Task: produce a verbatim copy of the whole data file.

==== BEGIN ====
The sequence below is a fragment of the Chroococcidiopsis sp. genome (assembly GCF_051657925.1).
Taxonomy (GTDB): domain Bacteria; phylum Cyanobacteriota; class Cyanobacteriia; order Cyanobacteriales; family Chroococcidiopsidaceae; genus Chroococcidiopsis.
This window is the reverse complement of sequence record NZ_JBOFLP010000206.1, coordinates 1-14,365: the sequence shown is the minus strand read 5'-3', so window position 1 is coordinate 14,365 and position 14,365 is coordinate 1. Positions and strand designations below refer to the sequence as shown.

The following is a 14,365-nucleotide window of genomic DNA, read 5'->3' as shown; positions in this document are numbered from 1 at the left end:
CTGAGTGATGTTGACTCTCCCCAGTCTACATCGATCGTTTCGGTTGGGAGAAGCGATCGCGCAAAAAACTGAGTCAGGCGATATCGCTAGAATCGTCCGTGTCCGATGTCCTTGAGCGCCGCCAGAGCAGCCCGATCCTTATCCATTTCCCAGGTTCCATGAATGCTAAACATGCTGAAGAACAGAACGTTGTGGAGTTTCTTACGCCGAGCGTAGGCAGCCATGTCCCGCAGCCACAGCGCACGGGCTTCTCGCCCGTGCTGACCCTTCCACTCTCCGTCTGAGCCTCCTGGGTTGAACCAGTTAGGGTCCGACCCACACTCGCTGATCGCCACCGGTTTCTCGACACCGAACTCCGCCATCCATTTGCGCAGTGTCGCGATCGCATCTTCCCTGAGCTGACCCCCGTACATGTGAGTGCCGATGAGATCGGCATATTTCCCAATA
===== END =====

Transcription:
The sequence below is a fragment of the Chroococcidiopsis sp. genome (assembly GCF_051657925.1).
Taxonomy (GTDB): domain Bacteria; phylum Cyanobacteriota; class Cyanobacteriia; order Cyanobacteriales; family Chroococcidiopsidaceae; genus Chroococcidiopsis.
This window is the reverse complement of sequence record NZ_JBOFLP010000206.1, coordinates 1-14,365: the sequence shown is the minus strand read 5'-3', so window position 1 is coordinate 14,365 and position 14,365 is coordinate 1. Positions and strand designations below refer to the sequence as shown.

The following is a 14,365-nucleotide window of genomic DNA, read 5'->3' as shown; positions in this document are numbered from 1 at the left end:
CTGAGTGATGTTGACTCTCCCCAGTCTACATCGATCGTTTCGGTTGGGAGAAGCGATCGCGCAAAAAACTGAGTCAGGCGATATCGCTAGAATCGTCCGTGTCCGATGTCCTTGAGCGCCGCCAGAGCAGCCCGATCCTTATCCATTTCCCAGGTTCCATGAATGCTAAACATGCTGAAGAACAGAACGTTGTGGAGTTTCTTACGCCGAGCGTAGGCAGCCATGTCCCGCAGCCACAGCGCACGGGCTTCTCGCCCGTGCTGACCCTTCCACTCTCCGTCTGAGCCTCCTGGGTTGAACCAGTTAGGGTCCGACCCACACTCGCTGATCGCCACCGGTTTCTCGACACCGAACTCCGCCATCCATTTGCGCAGTGTCGCGATCGCATCTTCCCTGAGCTGACCCCCGTACATGTGAGTGCCGATGAGATCGGCATATTTCCCAATA